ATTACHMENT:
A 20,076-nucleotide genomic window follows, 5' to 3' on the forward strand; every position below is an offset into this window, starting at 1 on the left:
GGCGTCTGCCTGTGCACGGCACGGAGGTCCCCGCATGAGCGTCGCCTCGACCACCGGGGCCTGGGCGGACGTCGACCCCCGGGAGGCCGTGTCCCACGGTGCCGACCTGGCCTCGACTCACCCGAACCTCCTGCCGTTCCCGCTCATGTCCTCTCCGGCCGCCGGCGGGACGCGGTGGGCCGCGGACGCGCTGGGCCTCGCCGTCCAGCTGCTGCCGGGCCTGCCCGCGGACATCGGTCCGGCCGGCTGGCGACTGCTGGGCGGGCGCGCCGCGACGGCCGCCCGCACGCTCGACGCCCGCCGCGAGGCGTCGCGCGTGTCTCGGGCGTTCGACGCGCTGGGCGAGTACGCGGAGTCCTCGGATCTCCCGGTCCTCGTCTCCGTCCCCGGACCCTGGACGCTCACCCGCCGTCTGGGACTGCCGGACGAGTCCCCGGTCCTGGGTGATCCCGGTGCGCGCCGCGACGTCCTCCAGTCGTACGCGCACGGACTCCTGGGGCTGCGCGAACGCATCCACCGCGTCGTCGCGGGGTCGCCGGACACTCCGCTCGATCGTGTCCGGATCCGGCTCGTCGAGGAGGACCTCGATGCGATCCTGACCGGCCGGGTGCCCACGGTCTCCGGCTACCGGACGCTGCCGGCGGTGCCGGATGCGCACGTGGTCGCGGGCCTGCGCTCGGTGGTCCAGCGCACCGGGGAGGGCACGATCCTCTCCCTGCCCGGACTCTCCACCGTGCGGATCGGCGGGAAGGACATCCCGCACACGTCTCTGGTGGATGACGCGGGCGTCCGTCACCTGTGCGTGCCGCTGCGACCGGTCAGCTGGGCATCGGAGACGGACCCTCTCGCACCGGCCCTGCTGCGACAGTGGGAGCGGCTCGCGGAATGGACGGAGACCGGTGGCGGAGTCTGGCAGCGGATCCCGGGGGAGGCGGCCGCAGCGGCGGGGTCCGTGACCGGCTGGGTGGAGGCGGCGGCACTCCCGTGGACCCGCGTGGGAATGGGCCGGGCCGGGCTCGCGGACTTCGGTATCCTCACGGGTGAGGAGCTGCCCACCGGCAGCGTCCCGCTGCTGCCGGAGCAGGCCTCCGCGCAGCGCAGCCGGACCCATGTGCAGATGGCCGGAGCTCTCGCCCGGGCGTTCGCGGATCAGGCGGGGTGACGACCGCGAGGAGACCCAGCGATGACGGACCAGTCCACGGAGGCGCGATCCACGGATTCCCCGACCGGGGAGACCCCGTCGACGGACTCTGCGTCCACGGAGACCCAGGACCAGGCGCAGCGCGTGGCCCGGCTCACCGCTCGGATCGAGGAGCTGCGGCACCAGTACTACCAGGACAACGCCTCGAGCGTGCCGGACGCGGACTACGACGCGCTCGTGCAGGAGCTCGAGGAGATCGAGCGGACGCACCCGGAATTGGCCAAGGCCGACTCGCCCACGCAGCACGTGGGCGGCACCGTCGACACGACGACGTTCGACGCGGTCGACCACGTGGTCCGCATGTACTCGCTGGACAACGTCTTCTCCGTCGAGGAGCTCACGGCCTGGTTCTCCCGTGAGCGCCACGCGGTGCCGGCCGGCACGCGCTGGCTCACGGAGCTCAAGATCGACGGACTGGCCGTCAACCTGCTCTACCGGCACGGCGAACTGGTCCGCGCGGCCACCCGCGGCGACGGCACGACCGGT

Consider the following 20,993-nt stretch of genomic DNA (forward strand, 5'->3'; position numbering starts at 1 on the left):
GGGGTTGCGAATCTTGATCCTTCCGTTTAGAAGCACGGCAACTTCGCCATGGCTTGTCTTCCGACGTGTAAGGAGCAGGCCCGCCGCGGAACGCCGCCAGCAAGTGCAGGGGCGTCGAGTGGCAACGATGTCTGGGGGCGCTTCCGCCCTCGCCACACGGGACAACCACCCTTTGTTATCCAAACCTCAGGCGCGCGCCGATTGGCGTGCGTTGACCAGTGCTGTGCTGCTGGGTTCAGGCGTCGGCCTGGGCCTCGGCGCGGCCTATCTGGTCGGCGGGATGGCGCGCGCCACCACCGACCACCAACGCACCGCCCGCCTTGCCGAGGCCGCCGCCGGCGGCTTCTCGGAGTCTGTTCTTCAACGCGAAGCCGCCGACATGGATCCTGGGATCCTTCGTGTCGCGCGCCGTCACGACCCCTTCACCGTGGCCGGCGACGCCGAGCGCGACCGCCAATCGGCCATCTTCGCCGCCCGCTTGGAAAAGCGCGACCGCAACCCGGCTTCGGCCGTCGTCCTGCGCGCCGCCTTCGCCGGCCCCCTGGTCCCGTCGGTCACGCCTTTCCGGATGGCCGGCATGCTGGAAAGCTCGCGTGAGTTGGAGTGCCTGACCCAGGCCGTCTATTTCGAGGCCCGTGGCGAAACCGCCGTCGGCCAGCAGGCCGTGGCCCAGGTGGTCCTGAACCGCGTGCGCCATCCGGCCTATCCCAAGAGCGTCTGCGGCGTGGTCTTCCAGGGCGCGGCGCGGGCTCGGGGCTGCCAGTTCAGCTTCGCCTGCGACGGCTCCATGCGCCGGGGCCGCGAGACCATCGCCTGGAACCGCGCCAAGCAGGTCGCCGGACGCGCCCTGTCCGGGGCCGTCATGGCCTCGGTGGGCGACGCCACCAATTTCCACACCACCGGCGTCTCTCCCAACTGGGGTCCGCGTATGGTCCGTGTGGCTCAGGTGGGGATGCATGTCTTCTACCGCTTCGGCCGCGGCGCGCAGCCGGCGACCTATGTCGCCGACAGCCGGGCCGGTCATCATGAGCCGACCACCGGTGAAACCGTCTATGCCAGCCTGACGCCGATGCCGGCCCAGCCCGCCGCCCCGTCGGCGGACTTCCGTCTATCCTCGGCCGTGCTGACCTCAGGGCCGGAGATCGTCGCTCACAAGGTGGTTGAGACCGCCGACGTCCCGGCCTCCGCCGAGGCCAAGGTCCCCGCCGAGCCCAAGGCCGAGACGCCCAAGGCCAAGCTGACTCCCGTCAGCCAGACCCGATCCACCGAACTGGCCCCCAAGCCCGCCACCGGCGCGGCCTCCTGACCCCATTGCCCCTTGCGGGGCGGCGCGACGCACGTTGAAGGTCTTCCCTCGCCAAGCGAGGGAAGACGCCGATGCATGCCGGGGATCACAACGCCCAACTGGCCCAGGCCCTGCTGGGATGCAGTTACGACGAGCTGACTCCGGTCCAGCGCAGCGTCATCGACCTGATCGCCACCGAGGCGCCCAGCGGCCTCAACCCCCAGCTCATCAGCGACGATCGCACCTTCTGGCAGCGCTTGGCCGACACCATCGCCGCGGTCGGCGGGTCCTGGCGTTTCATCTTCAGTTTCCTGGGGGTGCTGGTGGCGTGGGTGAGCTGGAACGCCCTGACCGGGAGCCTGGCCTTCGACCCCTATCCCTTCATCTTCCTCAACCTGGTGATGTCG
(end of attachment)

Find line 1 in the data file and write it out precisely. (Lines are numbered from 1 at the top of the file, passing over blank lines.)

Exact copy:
A 20,076-nucleotide genomic window follows, 5' to 3' on the forward strand; every position below is an offset into this window, starting at 1 on the left: